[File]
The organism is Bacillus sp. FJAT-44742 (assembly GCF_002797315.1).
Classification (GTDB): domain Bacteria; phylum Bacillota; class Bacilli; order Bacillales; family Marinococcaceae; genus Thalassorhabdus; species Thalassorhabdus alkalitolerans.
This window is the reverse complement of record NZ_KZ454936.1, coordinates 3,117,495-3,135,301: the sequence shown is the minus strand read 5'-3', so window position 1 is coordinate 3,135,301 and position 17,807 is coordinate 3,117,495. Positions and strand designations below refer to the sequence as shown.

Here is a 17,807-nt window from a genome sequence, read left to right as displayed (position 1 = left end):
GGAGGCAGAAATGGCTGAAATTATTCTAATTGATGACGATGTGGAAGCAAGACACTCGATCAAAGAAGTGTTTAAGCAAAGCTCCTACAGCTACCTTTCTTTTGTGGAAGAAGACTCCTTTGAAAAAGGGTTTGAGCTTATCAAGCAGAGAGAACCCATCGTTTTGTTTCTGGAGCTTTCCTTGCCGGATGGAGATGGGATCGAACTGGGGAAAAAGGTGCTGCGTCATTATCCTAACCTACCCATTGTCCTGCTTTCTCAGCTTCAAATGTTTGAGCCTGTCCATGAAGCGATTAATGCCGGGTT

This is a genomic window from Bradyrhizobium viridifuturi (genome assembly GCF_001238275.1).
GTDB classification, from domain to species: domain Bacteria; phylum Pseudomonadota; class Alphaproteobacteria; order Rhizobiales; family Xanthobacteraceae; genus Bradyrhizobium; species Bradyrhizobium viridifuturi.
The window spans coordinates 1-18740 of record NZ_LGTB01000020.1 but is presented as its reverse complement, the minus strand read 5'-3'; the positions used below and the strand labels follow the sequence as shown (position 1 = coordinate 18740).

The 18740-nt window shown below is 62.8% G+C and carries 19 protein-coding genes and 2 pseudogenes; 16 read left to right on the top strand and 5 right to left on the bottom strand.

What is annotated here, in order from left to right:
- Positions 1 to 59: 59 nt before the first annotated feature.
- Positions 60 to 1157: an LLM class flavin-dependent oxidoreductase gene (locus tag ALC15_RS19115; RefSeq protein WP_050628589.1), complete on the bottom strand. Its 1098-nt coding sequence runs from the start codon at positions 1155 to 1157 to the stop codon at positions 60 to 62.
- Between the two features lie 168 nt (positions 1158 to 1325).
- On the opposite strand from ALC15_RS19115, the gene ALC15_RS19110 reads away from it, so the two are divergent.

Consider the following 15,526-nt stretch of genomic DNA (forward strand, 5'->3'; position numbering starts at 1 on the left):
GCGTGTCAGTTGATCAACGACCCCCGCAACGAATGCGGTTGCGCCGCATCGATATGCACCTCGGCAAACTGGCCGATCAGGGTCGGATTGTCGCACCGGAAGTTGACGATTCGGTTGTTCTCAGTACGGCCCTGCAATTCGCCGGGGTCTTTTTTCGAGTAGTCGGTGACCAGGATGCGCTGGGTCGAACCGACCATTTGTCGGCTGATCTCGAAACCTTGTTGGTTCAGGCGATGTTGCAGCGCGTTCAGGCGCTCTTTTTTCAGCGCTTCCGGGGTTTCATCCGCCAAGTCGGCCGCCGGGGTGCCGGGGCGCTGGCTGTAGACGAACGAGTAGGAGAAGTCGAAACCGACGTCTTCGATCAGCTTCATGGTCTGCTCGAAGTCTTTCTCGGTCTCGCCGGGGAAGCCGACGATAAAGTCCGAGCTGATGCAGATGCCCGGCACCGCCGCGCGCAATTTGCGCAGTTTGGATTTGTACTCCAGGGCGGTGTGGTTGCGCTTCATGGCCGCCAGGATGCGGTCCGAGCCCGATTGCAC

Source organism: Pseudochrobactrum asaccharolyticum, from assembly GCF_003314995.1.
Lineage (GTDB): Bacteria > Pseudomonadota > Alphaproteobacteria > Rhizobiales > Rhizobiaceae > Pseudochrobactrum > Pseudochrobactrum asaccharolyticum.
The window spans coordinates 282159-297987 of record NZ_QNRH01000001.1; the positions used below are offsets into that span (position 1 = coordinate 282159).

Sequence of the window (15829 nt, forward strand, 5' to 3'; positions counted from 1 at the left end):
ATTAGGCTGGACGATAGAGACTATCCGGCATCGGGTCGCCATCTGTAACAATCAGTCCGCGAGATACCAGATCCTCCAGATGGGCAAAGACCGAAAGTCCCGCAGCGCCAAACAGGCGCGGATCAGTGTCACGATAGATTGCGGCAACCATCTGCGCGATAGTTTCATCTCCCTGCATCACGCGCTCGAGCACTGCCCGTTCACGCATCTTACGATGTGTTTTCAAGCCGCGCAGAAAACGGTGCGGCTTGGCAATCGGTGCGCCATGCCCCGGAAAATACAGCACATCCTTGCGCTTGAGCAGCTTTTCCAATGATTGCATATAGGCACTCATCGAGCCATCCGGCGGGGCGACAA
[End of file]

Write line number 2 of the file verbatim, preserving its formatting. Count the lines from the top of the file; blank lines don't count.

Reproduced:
Classification (GTDB): domain Bacteria; phylum Bacillota; class Bacilli; order Bacillales; family Marinococcaceae; genus Thalassorhabdus; species Thalassorhabdus alkalitolerans.